What They Don't Teach in Medical School

January 23, 2017

When you get out of residency, you have to make a few career defining decisions. You also have a lot of questions that will need to be answered.

After spending four years in medical school, a rotating internship, and three years of residency, I was well grounded in the profession of medicine. However I quickly realized that the eight years of education were total lacking in two very important areas. First the economics of practicing and second preparing for the end of your career.

There were a lot of questions to be answered: Do I start my own practice or join a group? If I join a group, how do I determine if the salary, benefits and opportunity for partnership are fair? What happens if the members of the group do not like me or the way I practice or if I do not like them and the office policies? Should I get an attorney and if so what does he know about the practice of medicine to be able to see if what I sign is reasonable? Can I be fired or quit, and if so what happens then?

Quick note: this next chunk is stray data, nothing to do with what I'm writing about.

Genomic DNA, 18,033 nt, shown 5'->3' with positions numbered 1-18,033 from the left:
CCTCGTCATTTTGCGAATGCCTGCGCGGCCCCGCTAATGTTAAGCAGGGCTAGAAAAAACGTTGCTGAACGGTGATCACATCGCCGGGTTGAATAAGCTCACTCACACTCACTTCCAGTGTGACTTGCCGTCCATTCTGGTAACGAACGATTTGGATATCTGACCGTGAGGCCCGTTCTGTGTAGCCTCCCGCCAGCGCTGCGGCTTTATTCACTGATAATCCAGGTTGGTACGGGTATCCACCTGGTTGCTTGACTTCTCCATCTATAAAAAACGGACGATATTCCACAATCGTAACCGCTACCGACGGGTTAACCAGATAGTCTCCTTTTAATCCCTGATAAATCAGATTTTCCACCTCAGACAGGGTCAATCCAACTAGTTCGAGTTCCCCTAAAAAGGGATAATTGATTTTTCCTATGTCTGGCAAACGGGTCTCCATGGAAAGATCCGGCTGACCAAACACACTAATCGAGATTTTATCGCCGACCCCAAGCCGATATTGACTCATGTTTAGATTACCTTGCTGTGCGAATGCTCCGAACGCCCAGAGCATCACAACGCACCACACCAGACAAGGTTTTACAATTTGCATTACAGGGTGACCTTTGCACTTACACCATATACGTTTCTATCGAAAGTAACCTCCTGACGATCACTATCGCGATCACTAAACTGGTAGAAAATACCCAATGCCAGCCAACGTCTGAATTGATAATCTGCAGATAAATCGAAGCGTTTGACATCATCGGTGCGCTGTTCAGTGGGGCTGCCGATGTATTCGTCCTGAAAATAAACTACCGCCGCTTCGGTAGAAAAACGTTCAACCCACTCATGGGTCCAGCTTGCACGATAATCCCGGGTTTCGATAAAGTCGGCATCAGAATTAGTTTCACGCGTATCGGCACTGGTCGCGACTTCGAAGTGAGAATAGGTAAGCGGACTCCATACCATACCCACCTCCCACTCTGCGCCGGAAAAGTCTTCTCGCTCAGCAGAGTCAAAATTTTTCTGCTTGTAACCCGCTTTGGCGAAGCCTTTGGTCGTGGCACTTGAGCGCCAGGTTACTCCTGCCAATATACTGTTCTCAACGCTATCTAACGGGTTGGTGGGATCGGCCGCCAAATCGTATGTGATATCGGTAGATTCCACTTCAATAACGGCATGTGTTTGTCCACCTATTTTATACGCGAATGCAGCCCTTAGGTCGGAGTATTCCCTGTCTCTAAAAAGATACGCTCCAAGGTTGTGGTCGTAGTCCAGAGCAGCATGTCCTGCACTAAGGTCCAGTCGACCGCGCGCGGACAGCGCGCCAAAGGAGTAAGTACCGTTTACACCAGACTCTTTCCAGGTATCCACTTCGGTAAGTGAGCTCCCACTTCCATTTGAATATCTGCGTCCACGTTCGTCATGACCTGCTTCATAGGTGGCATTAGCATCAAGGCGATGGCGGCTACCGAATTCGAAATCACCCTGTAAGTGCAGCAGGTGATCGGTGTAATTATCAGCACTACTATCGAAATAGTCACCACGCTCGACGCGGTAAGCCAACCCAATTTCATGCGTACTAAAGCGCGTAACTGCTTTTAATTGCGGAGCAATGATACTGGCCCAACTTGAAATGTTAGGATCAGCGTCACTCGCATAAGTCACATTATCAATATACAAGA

If I do decide to open a practice on my own, what bank should I go to form the capital and what will be the terms of the loan? Should I rent or should I buy office space - and where? If I need to remodel the space, how much area do I need for reception area; exam rooms and bathrooms? Where do I buy or rent the equipment for the office and exam rooms? Most importantly where do I get supporting staff? How many staff do I need? What benefits and salary am I going to have to pay?

HELP!

When I went into practice, I quickly learned that everything was by trial and error. I was not residency trained in intern medicine or family practice, so none of the groups wanted me. I looked around the community and found a small shopping center at the north end of town and rented space. I borrowed from the bank close to the office and put in a small reception area, bathroom, three exam rooms, and a little room for my desk. Over the years as other tenants moved out, I took over their space until I had and office with seven exam rooms; kitchen; private office; two storerooms; a large reception area, work area for the staff, and four bathrooms. Just goes to show what 30 plus years and hard work can do for you